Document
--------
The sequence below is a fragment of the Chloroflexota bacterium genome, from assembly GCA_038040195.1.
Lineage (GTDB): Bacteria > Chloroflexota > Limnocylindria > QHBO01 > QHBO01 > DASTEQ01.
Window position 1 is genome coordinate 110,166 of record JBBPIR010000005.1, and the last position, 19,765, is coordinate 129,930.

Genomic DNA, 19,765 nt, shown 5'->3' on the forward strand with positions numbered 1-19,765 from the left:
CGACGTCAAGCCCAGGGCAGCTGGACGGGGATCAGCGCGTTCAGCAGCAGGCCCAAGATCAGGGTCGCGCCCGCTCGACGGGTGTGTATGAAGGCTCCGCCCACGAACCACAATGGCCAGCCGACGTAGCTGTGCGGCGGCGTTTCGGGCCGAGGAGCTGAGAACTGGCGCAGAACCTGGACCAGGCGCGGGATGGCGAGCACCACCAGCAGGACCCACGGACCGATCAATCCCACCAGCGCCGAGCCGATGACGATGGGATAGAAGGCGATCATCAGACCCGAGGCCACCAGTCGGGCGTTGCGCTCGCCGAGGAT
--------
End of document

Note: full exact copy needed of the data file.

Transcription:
The sequence below is a fragment of the Chloroflexota bacterium genome, from assembly GCA_038040195.1.
Lineage (GTDB): Bacteria > Chloroflexota > Limnocylindria > QHBO01 > QHBO01 > DASTEQ01.
Window position 1 is genome coordinate 110,166 of record JBBPIR010000005.1, and the last position, 19,765, is coordinate 129,930.

Genomic DNA, 19,765 nt, shown 5'->3' on the forward strand with positions numbered 1-19,765 from the left:
CGACGTCAAGCCCAGGGCAGCTGGACGGGGATCAGCGCGTTCAGCAGCAGGCCCAAGATCAGGGTCGCGCCCGCTCGACGGGTGTGTATGAAGGCTCCGCCCACGAACCACAATGGCCAGCCGACGTAGCTGTGCGGCGGCGTTTCGGGCCGAGGAGCTGAGAACTGGCGCAGAACCTGGACCAGGCGCGGGATGGCGAGCACCACCAGCAGGACCCACGGACCGATCAATCCCACCAGCGCCGAGCCGATGACGATGGGATAGAAGGCGATCATCAGACCCGAGGCCACCAGTCGGGCGTTGCGCTCGCCGAGGAT